Nowitzki had arthroscopic surgery on his right knee on Oct. 19 and is getting better, there is still not a set date for his return. With him out, the burden of carrying a team fell to players who had never been in that position except, perhaps, for Elton Brand. But at age 33, Brand’s glory days have passed him by. He scored in double figures only four times in his first 22 games. The player who averaged 20 or more points six times in his career, including a high of 24.7 in 2005-06, is no longer a scoring threat.
O.J. Mayo is – and there’s little doubt that he has been the Mavericks’ most special player with Nowitzki out. The offensive load he’s had to carry also bodes well for Dallas when Nowitzki returns.
After starting his NBA career with two strong years when he averaged 18.5 and 17.5 points, Mayo’s scoring average dropped to 11.32 and 12.6 his last two years in Memphis.
But he is leading Dallas with 20.4 points a game this season, and his confidence has returned. When Nowitzki rejoins the team, he will not only have a reliable second scorer, but also someone capable of having big nights. In a recent victory against the Rockets, Mayo had a season-high 40 points.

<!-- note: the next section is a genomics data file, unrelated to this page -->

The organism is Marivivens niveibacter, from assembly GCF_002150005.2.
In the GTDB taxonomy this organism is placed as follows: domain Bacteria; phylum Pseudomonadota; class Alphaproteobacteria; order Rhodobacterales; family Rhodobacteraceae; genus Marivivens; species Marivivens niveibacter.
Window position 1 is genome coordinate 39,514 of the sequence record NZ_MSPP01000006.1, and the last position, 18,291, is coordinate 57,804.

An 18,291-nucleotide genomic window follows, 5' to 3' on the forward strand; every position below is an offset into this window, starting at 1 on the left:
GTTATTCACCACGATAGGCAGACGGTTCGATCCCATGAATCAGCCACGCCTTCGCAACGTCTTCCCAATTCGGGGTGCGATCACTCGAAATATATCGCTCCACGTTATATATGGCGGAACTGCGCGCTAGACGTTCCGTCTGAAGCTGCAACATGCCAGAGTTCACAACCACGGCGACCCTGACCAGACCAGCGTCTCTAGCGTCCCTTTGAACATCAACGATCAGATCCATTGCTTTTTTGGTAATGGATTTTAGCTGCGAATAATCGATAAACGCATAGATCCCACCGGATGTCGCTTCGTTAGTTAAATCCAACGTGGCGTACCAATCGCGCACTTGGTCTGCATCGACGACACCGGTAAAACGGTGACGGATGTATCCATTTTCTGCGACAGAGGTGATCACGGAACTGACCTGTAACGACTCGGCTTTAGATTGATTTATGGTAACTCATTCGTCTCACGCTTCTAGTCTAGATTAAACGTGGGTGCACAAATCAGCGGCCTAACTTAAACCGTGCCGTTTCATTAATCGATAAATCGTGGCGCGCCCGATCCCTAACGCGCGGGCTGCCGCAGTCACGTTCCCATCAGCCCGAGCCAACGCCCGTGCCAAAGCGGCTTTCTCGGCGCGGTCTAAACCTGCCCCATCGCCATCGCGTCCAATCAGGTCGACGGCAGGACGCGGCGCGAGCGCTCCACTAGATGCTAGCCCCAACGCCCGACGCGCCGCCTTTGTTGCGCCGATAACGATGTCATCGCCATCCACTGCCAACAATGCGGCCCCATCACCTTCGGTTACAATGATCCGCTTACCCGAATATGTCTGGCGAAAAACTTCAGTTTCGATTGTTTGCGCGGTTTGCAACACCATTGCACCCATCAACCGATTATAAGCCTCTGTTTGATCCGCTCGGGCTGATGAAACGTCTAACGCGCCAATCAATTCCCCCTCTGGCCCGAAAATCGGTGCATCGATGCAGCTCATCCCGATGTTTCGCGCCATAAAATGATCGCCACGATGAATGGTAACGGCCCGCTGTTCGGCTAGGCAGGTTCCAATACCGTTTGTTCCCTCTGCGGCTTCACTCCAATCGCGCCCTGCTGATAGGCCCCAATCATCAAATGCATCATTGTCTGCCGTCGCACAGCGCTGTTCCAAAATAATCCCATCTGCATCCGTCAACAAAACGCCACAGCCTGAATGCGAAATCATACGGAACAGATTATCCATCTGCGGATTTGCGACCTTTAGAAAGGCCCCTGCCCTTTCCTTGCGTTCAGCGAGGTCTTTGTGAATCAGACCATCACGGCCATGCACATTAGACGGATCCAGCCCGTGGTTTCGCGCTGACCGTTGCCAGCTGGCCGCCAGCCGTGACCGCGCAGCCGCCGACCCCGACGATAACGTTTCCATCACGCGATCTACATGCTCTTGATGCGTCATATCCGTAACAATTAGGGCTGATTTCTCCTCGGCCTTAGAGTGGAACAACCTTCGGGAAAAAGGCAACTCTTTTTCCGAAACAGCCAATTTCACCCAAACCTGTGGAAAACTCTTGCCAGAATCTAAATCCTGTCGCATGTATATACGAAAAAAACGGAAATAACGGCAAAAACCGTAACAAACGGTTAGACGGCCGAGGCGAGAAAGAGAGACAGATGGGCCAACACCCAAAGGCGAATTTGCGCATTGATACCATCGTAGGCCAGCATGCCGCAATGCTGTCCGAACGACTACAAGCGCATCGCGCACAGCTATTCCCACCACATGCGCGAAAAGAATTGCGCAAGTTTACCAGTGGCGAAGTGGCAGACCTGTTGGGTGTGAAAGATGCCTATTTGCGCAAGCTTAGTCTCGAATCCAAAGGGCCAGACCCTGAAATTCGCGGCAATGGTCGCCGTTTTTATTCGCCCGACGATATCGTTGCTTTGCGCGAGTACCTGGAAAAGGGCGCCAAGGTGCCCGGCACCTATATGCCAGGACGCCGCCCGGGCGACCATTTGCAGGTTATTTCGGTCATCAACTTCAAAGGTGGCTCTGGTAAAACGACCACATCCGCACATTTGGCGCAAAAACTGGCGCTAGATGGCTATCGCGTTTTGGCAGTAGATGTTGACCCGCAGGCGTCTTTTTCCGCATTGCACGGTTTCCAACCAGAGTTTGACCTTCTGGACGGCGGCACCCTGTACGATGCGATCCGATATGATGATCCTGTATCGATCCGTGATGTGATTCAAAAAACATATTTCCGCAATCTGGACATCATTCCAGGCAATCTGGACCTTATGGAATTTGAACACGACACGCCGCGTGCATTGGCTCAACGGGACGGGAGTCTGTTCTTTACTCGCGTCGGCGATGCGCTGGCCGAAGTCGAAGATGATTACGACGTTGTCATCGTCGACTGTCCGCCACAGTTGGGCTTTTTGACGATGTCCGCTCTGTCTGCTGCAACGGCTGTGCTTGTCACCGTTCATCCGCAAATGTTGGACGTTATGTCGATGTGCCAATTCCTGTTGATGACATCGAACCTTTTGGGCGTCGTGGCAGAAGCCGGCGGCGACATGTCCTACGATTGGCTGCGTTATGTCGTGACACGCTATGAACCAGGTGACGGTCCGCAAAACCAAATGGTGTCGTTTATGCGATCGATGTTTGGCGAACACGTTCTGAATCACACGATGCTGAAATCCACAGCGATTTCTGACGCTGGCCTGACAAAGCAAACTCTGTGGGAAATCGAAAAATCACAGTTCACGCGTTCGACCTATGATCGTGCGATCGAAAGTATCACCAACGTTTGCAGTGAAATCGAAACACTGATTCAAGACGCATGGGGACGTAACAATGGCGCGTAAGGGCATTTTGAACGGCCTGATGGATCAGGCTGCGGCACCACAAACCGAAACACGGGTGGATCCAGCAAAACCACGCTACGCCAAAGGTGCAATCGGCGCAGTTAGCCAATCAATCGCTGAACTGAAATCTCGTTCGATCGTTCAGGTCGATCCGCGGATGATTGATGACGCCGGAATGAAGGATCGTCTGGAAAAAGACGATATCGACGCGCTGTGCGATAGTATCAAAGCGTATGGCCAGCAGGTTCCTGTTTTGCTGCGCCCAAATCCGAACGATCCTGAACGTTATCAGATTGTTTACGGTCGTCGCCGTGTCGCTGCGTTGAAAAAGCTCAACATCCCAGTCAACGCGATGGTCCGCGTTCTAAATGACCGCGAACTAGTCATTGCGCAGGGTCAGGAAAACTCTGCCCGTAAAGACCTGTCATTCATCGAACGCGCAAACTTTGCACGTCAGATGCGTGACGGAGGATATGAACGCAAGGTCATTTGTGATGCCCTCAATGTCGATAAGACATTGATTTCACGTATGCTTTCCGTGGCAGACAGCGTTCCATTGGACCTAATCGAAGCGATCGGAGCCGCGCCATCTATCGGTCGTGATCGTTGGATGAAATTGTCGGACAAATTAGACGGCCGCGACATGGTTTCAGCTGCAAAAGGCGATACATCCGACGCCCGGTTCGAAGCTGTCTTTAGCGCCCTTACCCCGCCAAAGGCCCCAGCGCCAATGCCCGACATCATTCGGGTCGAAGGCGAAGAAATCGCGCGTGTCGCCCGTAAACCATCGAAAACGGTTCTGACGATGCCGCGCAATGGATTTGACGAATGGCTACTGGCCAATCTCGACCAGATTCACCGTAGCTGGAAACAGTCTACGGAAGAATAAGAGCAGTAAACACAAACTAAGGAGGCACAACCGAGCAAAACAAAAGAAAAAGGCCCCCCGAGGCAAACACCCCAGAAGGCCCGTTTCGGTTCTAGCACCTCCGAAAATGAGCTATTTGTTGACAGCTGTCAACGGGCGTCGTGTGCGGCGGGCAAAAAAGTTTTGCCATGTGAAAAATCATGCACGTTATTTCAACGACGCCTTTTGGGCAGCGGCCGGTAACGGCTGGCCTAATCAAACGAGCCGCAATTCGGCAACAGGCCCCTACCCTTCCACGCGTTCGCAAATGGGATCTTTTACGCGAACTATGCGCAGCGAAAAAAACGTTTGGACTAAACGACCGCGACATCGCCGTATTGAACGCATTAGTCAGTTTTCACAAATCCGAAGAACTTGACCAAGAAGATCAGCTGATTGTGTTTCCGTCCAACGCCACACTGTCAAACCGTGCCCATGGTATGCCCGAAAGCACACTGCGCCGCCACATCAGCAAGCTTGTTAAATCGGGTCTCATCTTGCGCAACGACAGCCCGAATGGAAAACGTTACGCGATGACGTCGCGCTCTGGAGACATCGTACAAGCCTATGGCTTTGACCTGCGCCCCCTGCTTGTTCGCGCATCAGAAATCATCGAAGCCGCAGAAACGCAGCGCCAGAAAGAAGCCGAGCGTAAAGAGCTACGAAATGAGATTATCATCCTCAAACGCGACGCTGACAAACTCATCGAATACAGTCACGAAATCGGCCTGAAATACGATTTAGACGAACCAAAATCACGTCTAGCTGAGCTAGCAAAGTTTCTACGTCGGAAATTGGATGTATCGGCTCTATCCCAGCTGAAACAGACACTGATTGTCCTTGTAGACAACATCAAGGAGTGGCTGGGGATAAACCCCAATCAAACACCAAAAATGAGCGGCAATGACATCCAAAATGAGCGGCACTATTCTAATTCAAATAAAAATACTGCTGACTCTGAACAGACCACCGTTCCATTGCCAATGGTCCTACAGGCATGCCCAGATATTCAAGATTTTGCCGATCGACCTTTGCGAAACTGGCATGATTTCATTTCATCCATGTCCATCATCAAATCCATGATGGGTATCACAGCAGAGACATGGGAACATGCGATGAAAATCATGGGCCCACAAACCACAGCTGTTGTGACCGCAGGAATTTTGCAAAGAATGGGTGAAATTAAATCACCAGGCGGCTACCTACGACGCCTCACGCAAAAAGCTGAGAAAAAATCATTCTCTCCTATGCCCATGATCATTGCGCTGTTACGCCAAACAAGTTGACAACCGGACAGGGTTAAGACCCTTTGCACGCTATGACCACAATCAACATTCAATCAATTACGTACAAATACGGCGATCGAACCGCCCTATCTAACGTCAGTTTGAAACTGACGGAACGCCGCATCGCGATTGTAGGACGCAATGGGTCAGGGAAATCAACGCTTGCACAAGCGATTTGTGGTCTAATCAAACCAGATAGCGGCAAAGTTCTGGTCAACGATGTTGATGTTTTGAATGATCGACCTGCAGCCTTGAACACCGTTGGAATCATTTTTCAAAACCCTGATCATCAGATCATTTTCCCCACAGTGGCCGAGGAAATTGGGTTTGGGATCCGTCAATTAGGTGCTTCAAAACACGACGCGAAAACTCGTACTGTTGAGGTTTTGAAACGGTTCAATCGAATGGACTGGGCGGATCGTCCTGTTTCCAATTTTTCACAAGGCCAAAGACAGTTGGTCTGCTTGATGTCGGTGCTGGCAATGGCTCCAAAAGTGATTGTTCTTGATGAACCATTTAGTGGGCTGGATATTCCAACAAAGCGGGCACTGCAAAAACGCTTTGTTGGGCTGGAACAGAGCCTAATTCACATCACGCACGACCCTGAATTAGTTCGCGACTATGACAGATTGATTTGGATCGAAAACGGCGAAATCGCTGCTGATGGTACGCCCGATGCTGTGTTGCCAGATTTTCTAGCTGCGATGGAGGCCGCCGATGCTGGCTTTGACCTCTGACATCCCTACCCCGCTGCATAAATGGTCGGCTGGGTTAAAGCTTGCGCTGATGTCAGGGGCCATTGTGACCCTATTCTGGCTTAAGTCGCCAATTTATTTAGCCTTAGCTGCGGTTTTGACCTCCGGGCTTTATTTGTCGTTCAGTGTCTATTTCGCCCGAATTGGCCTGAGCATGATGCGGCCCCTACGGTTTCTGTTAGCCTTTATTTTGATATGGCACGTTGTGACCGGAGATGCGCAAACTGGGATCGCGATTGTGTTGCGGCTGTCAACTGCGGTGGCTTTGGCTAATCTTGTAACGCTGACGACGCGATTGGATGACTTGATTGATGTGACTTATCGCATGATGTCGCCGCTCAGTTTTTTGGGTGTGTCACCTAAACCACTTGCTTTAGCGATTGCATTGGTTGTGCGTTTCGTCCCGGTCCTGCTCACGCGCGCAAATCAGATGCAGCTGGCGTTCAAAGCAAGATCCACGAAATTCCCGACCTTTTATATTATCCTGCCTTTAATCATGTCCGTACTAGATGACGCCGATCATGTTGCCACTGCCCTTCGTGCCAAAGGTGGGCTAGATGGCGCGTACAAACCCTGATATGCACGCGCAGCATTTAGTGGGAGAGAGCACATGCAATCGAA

The Mavericks also recently signed Derek Fisher to handle starting point guard duties, and that will allow future starter Darren Collison to watch and learn while also playing a valuable role off the bench.
Cuban has structured contracts in such a way that will enable him to re-sign players who have a chance of contributing to a better team while also courting a premium free agent.
But he’s also kept his promise to Dallas fans that while attempting to rebuild a championship team, the Mavericks will also remain competitive.
The record (11-13) may show right now that Dallas is an average team at best, but as former Maverick Jason Terry said when the Mavericks visited Boston last week, “They’re playing as well as you can without one of the greatest players to ever play the game.”
The Mavericks have performed reasonably well this season, but if Dirk returns and plays like Dirk always has, this is going to be a pretty good team – not great, but the classic team that no one will want to meet in the playoffs.
(FROM LAST SUNDAY: Hubbard: New Orleans should embrace Pelicans nickname)
Jan Hubbard has written about basketball since 1976 and worked in the NBA league office for eight years between media stints. Follow him on Twitter at @whyhub. For Hubbard’s archive from SheridanHoops.com, click here.